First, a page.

This section is from the book "The Law Of Contracts", by William Herbert Page. Also available from Amazon: Commercial Contracts: A Practical Guide to Deals, Contracts, Agreements and Promises.
In some cases the courts have said that an infant's contract for necessaries is absolutely valid and binding;1 and in others, they have gone to the opposite extreme and held that an infant could not be held on his contract for necessaries at all, but only on his legal liability to pay for them.2 Both of these forms of expression are largely obiter and the true rule which is supported by the great weight of authority is that an infant's contract for necessaries received by him may be the foundation of an action but that it differs from a valid contract of the ordinary type in that only the reasonable value of the necessaries furnished and not the price contracted for, may be recovered.3 Thus, an agreement by a minor employee that his employer shall pay all his wages to dealers who supplied the family with which such minor boarded, is enforceable only to the extent of a reasonable support for such minor; and he can recover the excess of his wages above such support.4 Thus, while a minor may repudiate a contract with his attorneys to pay half the sum recovered, he cannot refuse a reasonable compensation.5 The right of a minor to refuse to pay an unreasonable contract price is especially true where an unfair advantage was taken of him by false representations as to the value of the goods.6 The liability of the minor, furthermore "does not seem to arise out of a contract in the legal sense of that term, but out of a transaction of a quasi-contractual nature; for it may be imposed upon an infant too young to understand the nature of a contract at all;"7 and accordingly an infant may be held for necessaries in the absence of any express contract.8 As a corollary, it follows that an executory contract for necessaries - that is for necessaries not yet received by the infant - has none of the peculiarities of an executed contract for necessaries, but is voidable like the ordinary contract of an infant.9 The liability of an infant for necessaries is one created by the law for the good of the infant; since if he could not bind himself in any way for necessaries, a minor though owning property would be left to the charities of those who would, in reliance solely on his honor, provide him with the means of living.10
Quick, 9 Wend. (N. Y.) 238; Cole v. Seeley, 25 Vt. 220; 60 Am. Dec. 258.
1 Fridge v. State, 3 Gill & J. (Md.) 103; 20 Am. Dec. 463.
2 In re Soltykoff (1891) 1 Q. B. 413; Bliss v. Perryiman, 1 Scam. (2 111.) 484; Ayers v. Burns, 87 Ind. 245; 44 Am. Rep. 759; Beeler v. Young, 1 Bibb. (Ky.) 519.
3 Walter v. Everard (1891), 2 Q. B. 369; Barnes v. Barnes, 50 Conn. 572; Burton v. Willin, 6 Houst. (Del.) 522; 22 Am. St. Rep. 363; Hunt v. Thompson, 4 111. 179; 36 Am. Dec. 538; Price v. Sanders, 60 Ind. 310; Kilgore v. Rich, 83 Me. 305; 23 Am. St. Rep. 780; 12 L. R. A. 859; 22 Atl. 176; Trainer v. Trumbull. 141 Mass. 527; 6 N. E. 761; Earle v. Reed. 10 Met. (Mass.) 387; Stone v. Dennison, 13 Pick. (Mass.) 1; 23 Am. Dec. 654; Welch v. Olmstead, 90 Mich. 492; 51 N. W.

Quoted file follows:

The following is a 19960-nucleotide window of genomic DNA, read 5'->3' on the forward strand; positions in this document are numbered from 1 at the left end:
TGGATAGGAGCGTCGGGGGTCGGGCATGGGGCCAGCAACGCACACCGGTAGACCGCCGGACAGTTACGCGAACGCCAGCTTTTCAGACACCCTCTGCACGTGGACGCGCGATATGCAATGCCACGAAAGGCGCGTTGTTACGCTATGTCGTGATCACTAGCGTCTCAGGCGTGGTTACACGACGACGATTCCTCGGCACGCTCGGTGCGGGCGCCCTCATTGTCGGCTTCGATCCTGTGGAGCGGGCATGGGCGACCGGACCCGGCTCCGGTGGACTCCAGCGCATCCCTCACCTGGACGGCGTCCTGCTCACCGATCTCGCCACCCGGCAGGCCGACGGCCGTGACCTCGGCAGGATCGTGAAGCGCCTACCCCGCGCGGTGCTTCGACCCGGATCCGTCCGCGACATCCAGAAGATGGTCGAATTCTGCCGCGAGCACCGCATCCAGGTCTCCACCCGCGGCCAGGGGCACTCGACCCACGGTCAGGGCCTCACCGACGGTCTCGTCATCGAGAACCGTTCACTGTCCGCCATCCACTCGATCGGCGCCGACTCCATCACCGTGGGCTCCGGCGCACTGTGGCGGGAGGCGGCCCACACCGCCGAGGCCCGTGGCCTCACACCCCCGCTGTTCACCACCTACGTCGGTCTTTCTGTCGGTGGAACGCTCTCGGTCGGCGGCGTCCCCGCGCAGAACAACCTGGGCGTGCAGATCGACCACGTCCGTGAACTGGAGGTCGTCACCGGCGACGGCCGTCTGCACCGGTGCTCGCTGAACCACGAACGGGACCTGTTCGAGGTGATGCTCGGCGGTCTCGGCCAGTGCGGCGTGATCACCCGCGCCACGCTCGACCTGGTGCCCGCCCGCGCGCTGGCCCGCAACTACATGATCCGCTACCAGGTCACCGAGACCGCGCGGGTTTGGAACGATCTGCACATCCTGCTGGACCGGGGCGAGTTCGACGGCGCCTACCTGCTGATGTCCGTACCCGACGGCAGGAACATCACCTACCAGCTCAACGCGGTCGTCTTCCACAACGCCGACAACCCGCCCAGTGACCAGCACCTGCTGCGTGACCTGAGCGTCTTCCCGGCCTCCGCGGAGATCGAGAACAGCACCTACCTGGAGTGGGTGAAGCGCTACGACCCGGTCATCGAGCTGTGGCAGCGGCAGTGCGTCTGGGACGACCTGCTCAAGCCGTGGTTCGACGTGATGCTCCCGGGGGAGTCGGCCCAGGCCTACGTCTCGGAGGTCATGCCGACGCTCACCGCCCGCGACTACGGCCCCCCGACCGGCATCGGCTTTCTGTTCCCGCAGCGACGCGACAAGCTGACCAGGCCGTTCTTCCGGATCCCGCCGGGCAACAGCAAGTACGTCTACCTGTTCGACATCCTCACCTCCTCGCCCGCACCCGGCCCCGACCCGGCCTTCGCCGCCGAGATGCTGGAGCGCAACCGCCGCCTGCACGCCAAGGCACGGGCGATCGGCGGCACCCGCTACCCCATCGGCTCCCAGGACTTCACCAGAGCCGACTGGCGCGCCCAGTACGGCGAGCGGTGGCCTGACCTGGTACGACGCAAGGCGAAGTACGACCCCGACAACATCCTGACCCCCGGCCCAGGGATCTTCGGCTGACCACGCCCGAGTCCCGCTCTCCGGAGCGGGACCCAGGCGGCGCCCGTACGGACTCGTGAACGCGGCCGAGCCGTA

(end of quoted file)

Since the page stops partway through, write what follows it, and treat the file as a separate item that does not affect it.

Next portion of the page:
541; Epperson v. Nugent, 57 Miss. 45; 34 Am. Rep. 434; Locke v. Smith, 41 N. H. 346; Pardey v. Windlass Co., 20 R. I. 147; 78 Am. St. Rep. 844; 37 Atl. 706; Genereux v. Sibley, 18 R. I. 43; 25 Atl. 345; Rainwater v. Durham; 2 Nott. & McC. (S. C.) 524; 10 Am. Dec. 637; Askey v. Williams, 74 Tex. 294; 5 L. R. A. 176; 11 S. W. 1101; Smith v. Crohn (Tex. Civ. App.), 37 S. W. 469. "An infant may make an express written contract for necessaries upon which he may be sued, but ... by showing the price agreed to be paid was unreasonable, he can reduce the recovery to a just compensation for the necessaries received by him." Askey v. Williams, 74 Tex. 294, 297; 5 L. R. A. 176; 11 S. W. 1101.
4 Genereux v. Sibley, 18 R. I. 43; 25 Atl. 345.
5 Hanlon v. Wheeler (Tex. Civ. App.), 45 S. W. 821 (provided their services are necessaries, or are beneficial).
See Sec. 867.
6 Welch v. Olmstead, 90 Mich. 492; 51 N. W. 541.
7 Gregory v. Lee, 64 Conn. 407; 25 L. R. A. 618; 30 Atl. 53; Trainer v. Trumbull, 141 Mass. 527; 6 N. E. 761; Epperson v. Nugent, 57 Miss. 45; 34 Am. Rep. 434; Gay v. Bal-lou, 4 Wend. (N. Y.) 403; 21 Am. Dec. 158; Hyman v. Cain, 3 Jones (N. C.) 111.
8"The question whether or not the infant made an express promise to pay is not important. He is held on a promise implied by law, and not, strictly speaking, on his actual promise. The law implies a promise to pay, from the necessities of his situation; just as in the case of a lunatic." Trainer v. Trumbull, 141 Mass. 527, 530; 6 N. E. 761.
9 Gregory v. Lee, 64 Conn. 407; 25 L. R. A. 618; 30 Atl. 53. In this case an infant while attending college hired a room for ten months. He occupied it for four months and then left, after paying rent in full to the time of leaving. It was held that he was not liable for the rent beyond the time that he occupied the room. So of a lease of a house by a married infant; Peck v. Cain, 27 Tex. Civ. App. 38; 63 S. W. 177. In Pool v. Pratt, 1 Chip. (Vt.) 252, 254, the court said, "if he contract to purchase articles ever so necessary, he is not holden by his contract to receive and pay for the articles."
10 Trainer v. Trumbull. 141 Mass. 527; 6 N. E. 761; Squier v. Hydlifl, 9 Mich. 274. "The liability of an